HADI NICHOLAS DEEB, then a student at University of California, Los Angeles, California, received a grant in October 2011 to aid research on 'Remixing Authorship: Copyright and Capital in Hollywood,' supervised by Dr. Elinor Ochs. This project examines turmoil surrounding authorship. For centuries, a definition of authorship as an individual's spontaneous, creative expression has been the cornerstone of copyright law and underlying social norms in the United States and elsewhere. Copyright automatically grants valuable property rights to authors. The explosion of electronic media that allow the creation, manipulation, and circulation of information in unprecedented ways has placed tremendous pressure on this traditional model. The study analyzed the collision of traditional and emerging ideologies of authorship among a community with high stakes in the struggle: professional storytellers in Hollywood and their lawyer and marketer auxiliaries, especially innovators who embrace change in their craft but still seek prestige and profit through intellectual property rights. Mainly through participant observation over a twelve-month period, the researcher analyzed this community's obsessive talk about authorship in court, meetings, print and online discourse, and story production. A central argument is that authorship and ownership are not discrete statuses that only join together to regulate cultural objects; they are fluid practices that make mutually defined claims about social relationships. The project aims to direct legal debate toward this fluidity. It also revisits core linguistic anthropological theories of authorship that motivate the project but also invite critical reflection because they have roots in authorship's traditional definition.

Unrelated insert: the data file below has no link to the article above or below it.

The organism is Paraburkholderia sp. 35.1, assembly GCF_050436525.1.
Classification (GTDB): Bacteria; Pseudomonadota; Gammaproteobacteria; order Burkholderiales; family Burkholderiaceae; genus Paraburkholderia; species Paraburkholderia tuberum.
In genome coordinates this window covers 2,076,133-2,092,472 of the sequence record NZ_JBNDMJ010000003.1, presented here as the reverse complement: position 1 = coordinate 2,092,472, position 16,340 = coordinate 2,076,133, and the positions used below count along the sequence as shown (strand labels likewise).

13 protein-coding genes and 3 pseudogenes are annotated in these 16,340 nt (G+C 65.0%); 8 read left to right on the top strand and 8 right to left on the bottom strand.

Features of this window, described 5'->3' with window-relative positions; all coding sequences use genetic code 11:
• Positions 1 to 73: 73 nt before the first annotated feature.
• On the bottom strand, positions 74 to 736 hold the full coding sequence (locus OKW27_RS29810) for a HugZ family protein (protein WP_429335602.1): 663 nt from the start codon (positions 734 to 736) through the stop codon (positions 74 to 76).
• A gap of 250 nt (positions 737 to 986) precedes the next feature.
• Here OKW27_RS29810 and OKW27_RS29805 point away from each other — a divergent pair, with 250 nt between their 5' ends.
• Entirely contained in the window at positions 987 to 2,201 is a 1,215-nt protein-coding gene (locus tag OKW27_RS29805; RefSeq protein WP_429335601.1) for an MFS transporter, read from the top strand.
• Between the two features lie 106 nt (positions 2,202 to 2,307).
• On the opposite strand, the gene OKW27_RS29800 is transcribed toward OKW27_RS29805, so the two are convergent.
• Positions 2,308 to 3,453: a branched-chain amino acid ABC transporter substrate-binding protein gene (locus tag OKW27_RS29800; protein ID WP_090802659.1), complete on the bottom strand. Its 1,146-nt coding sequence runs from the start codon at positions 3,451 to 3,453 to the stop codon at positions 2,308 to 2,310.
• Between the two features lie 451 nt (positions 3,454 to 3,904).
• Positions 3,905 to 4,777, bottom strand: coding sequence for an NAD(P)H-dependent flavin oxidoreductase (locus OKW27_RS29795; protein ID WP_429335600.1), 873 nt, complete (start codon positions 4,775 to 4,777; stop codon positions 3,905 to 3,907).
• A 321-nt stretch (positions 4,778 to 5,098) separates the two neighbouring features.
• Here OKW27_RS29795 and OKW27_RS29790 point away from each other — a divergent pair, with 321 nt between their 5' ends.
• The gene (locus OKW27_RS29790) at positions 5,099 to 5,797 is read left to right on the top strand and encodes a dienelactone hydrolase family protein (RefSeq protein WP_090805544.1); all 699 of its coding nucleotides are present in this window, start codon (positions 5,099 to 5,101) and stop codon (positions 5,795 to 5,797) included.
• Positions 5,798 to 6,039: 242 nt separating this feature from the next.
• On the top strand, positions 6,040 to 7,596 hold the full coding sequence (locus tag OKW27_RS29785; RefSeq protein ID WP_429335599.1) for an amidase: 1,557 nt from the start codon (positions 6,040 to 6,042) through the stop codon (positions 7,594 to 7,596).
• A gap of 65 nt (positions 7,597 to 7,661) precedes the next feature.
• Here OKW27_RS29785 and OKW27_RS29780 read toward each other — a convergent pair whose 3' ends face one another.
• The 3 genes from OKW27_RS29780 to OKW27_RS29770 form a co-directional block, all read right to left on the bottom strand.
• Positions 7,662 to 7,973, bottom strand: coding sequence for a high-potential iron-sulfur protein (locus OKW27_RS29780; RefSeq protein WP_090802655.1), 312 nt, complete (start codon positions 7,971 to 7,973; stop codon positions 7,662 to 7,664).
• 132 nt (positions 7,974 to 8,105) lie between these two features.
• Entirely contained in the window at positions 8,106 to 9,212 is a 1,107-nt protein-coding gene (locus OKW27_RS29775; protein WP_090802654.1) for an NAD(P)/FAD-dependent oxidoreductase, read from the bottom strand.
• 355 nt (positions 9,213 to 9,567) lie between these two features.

Sokol, Grzegorz Stanislaw, New School for Social Research, New York, NY - To aid research on 'The Medicalization of Affect in Post-Socialist Poland,' supervised by Dr. Anne L. Stoler
GRZEGORZ S. SOKOL, then a student at New School for Social Research, New York, New York, received funding in October 2008 to aid research on 'The Medicalization of Affect in Post-Socialist Poland,' supervised by Dr. Anne L. Stoler. This project is situated in the context of the increase in, and greater attention given to, mood disorders following the transformation from real socialism to market democracy in Poland. Broadening diagnostic definitions, raised awareness, as well as psychopharmaceuticals and forms of therapy unevenly available to people diagnosed with afflictions of affect are here situated in relationship to the larger process, in which new models of personhood are brought into social practice. This ethnographic research and archival study charts the different forms of medicalization of affect and follows 'depression' across different settings: from an in-patient psychiatric ward, to an outpatient clinic and psychotherapy center, to the meetings of a twelve-step program. The analytic focus is on how treatments of mood disorders are sites where one acquires a new understanding of one's self, relationships, body, history, and relation to society. Especially the psychotherapeutic and twelve-step conception of emotionality enables redefinitions of personhood and gender models. Further, learning a different way of being a person often centers on questions of agency that appear as problems of possibility vs. necessity, expectations, immaturity, demanding attitude, and helplessness. In the process, the individual is put in relation to the broader narrative of postsocialist transformation.
Hollenback, Kacy LeAnne, U. of Arizona, Tucson, AZ - To aid research on 'Disaster, Technology, and Community: Measuring Responses to Smallpox Epidemics in Historic Hidatsa Villages, North Dakota,' supervised by Dr. Maria Nieves Zedeno